One thing I’ve found from talking to the kiwis here is that the Uni experience, itself, is viewed in a slightly different way than “the college experience” in the States. In the States, college is portrayed as this massive growing experience where you move away from home and learn to live on your own, whereas in NZ it’s seen as more of a ‘next step’ to further one’s education in the specialisation they will eventually secure a job.

School of Business courtyard, UoA.
(via google images)
The University of Auckland is a fairly large commuter school so students still tend live at home, though some do go flatting around the city.  Since students tend to live at home, they also bring with them to Uni the same friend group they had in high school unlike in the States where it is expected that you will make new, lifelong friendships in college. In addition, because many students commute, Uni operating hours are quite different from college hours in the States. Most buildings at The University of Auckland are open from ~8am to ~8 pm, give or take a couple of hours in the evening, depending on if the building is an office or a study space like the library. The general library on campus is only open until 10pm on weekdays, which was something to get used to coming from a college where late-night studying is a necessity. Due to the commuter nature of UoA, again, most students come to Uni, work done during the day, and go home, so there is really no need to have the library open for any longer. There’s also another commons study space that’s open until midnight, but to my knowledge there are no buildings open longer than that.

General library, UoA.
(via google images)
Kate Edgar Commons, additional study space.
(via google images)
University study is also formatted differently than study in the States. In the States there are generally far more assignments all worth a lower percentage of your grade, which is good because it keeps you constantly interacting with the material. It’s bad, however, because it can lead to more “filler” assignments from Profs and just an overall higher workload that discourages individual exploration of one’s topic because you’re always focused on the work the Prof has given you. Here at Uni there are far fewer assignments all worth considerably higher percentages of your grade, which is slightly scary, but in my opinion completely worth it. This way you are able to focus when you need to, but also able to relax not having to constantly be doing assignments. You then also have free time to explore topics on your own. In the States, college becomes life because at least in my case once the semester starts there’s little time for anything else. Here I was actually able to have a life outside of studying, and can confidently say that I learned quite a bit anyway. The only downside to this system is that students have to be completely self-motivated to not put assignments off until the last minute and stay in contact with the material in the time between assignment due dates.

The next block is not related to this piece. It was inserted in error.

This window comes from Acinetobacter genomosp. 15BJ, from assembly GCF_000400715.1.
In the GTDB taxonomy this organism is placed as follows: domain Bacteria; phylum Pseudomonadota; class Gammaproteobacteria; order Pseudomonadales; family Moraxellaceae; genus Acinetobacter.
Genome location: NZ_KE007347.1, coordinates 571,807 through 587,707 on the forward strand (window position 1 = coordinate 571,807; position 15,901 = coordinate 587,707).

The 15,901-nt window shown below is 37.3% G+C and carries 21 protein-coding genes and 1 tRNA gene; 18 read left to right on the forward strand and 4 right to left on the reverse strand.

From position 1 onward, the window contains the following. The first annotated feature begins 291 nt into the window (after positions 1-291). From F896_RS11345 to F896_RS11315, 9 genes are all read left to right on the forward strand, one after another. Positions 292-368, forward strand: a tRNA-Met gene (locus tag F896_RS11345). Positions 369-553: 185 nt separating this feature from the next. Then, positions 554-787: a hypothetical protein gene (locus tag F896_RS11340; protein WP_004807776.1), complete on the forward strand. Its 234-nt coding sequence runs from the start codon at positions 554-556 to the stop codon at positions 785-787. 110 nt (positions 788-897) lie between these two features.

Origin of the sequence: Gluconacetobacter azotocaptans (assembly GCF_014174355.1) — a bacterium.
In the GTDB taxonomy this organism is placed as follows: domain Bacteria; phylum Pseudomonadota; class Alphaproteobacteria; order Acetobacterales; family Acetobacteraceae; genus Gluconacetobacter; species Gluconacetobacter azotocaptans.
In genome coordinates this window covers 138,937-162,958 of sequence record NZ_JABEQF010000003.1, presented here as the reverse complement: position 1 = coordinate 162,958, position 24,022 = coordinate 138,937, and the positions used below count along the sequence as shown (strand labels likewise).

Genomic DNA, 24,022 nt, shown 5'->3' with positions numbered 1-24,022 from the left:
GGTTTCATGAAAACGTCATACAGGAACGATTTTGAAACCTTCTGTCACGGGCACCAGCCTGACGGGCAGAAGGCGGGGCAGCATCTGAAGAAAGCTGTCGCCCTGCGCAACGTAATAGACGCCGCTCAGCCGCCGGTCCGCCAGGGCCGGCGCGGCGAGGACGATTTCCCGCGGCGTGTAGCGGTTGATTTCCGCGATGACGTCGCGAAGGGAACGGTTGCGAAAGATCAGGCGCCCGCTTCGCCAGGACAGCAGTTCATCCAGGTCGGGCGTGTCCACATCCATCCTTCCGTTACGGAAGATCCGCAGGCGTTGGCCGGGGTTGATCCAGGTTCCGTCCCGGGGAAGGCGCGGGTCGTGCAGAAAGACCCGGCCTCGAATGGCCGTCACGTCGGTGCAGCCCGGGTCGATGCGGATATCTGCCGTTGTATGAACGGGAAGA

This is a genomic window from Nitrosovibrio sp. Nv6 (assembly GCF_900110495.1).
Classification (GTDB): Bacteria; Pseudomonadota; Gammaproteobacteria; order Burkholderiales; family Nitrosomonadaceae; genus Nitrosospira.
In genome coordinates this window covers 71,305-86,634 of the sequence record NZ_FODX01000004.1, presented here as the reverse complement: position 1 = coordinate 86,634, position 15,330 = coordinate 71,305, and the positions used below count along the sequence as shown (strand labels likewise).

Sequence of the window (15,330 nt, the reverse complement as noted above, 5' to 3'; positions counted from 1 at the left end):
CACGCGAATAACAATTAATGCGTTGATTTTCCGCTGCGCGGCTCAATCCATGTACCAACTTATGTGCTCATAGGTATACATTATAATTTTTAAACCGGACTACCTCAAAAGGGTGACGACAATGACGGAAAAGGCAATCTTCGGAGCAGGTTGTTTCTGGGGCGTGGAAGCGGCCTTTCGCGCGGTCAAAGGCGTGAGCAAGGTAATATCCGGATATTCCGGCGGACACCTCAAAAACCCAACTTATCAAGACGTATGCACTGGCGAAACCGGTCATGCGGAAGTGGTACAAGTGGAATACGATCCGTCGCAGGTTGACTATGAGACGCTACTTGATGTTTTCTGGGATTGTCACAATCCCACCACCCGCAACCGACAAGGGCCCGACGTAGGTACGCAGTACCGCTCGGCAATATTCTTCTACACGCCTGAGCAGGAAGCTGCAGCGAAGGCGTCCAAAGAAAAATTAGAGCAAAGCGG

In my first blog post I noted the considerable size difference between Franklin & Marshall College in the US and The University of Auckland (2, 324 vs. 30, 771 undergrads), and throughout this semester I’ve definitely noticed a difference in Uni based on the size.  F&M is a small liberal arts college where, because it’s so small, there are a variety opportunities to try out different subjects, activities, or pursue hobbies in addition to your formal education. Here at Uni, there are students in all subjects not just pursuing hobbies but specializing for a career, leaving no room for students less committed to casually explore something (like an additional major in Music…) on a whim. There’s also less room for lecturers to be as flexible as they could be if their class size was 10 students rather than 100, so I’ve felt generally less babied here than I sometimes feel at F&M.

School of Music courtyard, UoA.
(via google images)
One final considerable difference between Uni and college in the States is, well, the price. College in the States is outrageously expensive. Uni in NZ is considerably less expensive, and students in some income ranges even qualify for a weekly allowance to help with non-academic related costs, like food. It’s actually astounding how different the price is.

Overall, I can definitely see pros and cons to each system. At this point in the semester my leanings favor the Uni system here. Sure it takes a great deal of self-motivation to not procrastinate and stay in contact with the material, but it’s totally worth it to be able to have a life outside of academia. I’ve enjoyed being able to pursue my interests at F&M in greater depth because of the small size of the college, but thinking back on how stressed I’ve been at times due to the massive workload (which, granted, was somewhat self-imposed) I seriously question how I kept my sanity. I’ll have to remember this freedom when it comes time next semester to eat, sleep, and breathe schoolwork back at home in my last year (!) of college.